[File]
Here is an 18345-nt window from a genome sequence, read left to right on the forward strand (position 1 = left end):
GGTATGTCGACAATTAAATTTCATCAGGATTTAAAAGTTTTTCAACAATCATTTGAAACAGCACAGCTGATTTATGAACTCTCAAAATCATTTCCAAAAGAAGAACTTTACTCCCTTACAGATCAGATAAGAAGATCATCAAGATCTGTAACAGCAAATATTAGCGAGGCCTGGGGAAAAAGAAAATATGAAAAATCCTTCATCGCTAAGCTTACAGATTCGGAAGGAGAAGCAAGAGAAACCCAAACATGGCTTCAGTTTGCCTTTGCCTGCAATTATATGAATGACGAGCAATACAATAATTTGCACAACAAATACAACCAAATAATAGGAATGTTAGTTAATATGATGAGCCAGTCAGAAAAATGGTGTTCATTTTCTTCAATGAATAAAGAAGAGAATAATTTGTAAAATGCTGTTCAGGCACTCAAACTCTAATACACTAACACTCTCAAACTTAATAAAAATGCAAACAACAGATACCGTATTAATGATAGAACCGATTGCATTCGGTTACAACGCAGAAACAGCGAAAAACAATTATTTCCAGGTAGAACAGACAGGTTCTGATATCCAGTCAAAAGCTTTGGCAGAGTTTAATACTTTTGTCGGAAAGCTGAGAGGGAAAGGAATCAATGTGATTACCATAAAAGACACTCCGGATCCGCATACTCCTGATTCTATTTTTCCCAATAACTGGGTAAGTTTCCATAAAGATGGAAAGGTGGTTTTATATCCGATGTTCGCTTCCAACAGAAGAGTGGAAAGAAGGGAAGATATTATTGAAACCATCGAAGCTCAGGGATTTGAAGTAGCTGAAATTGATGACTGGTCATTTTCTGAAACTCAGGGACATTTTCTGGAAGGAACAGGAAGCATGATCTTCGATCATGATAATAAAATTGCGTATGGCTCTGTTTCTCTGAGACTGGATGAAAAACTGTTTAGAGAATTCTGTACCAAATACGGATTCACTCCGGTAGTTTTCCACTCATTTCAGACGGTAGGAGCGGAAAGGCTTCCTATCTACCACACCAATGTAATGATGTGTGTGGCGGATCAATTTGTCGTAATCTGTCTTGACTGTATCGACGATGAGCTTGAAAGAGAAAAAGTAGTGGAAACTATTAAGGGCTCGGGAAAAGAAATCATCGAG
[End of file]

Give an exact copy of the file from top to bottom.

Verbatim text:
Here is an 18345-nt window from a genome sequence, read left to right on the forward strand (position 1 = left end):
GGTATGTCGACAATTAAATTTCATCAGGATTTAAAAGTTTTTCAACAATCATTTGAAACAGCACAGCTGATTTATGAACTCTCAAAATCATTTCCAAAAGAAGAACTTTACTCCCTTACAGATCAGATAAGAAGATCATCAAGATCTGTAACAGCAAATATTAGCGAGGCCTGGGGAAAAAGAAAATATGAAAAATCCTTCATCGCTAAGCTTACAGATTCGGAAGGAGAAGCAAGAGAAACCCAAACATGGCTTCAGTTTGCCTTTGCCTGCAATTATATGAATGACGAGCAATACAATAATTTGCACAACAAATACAACCAAATAATAGGAATGTTAGTTAATATGATGAGCCAGTCAGAAAAATGGTGTTCATTTTCTTCAATGAATAAAGAAGAGAATAATTTGTAAAATGCTGTTCAGGCACTCAAACTCTAATACACTAACACTCTCAAACTTAATAAAAATGCAAACAACAGATACCGTATTAATGATAGAACCGATTGCATTCGGTTACAACGCAGAAACAGCGAAAAACAATTATTTCCAGGTAGAACAGACAGGTTCTGATATCCAGTCAAAAGCTTTGGCAGAGTTTAATACTTTTGTCGGAAAGCTGAGAGGGAAAGGAATCAATGTGATTACCATAAAAGACACTCCGGATCCGCATACTCCTGATTCTATTTTTCCCAATAACTGGGTAAGTTTCCATAAAGATGGAAAGGTGGTTTTATATCCGATGTTCGCTTCCAACAGAAGAGTGGAAAGAAGGGAAGATATTATTGAAACCATCGAAGCTCAGGGATTTGAAGTAGCTGAAATTGATGACTGGTCATTTTCTGAAACTCAGGGACATTTTCTGGAAGGAACAGGAAGCATGATCTTCGATCATGATAATAAAATTGCGTATGGCTCTGTTTCTCTGAGACTGGATGAAAAACTGTTTAGAGAATTCTGTACCAAATACGGATTCACTCCGGTAGTTTTCCACTCATTTCAGACGGTAGGAGCGGAAAGGCTTCCTATCTACCACACCAATGTAATGATGTGTGTGGCGGATCAATTTGTCGTAATCTGTCTTGACTGTATCGACGATGAGCTTGAAAGAGAAAAAGTAGTGGAAACTATTAAGGGCTCGGGAAAAGAAATCATCGAG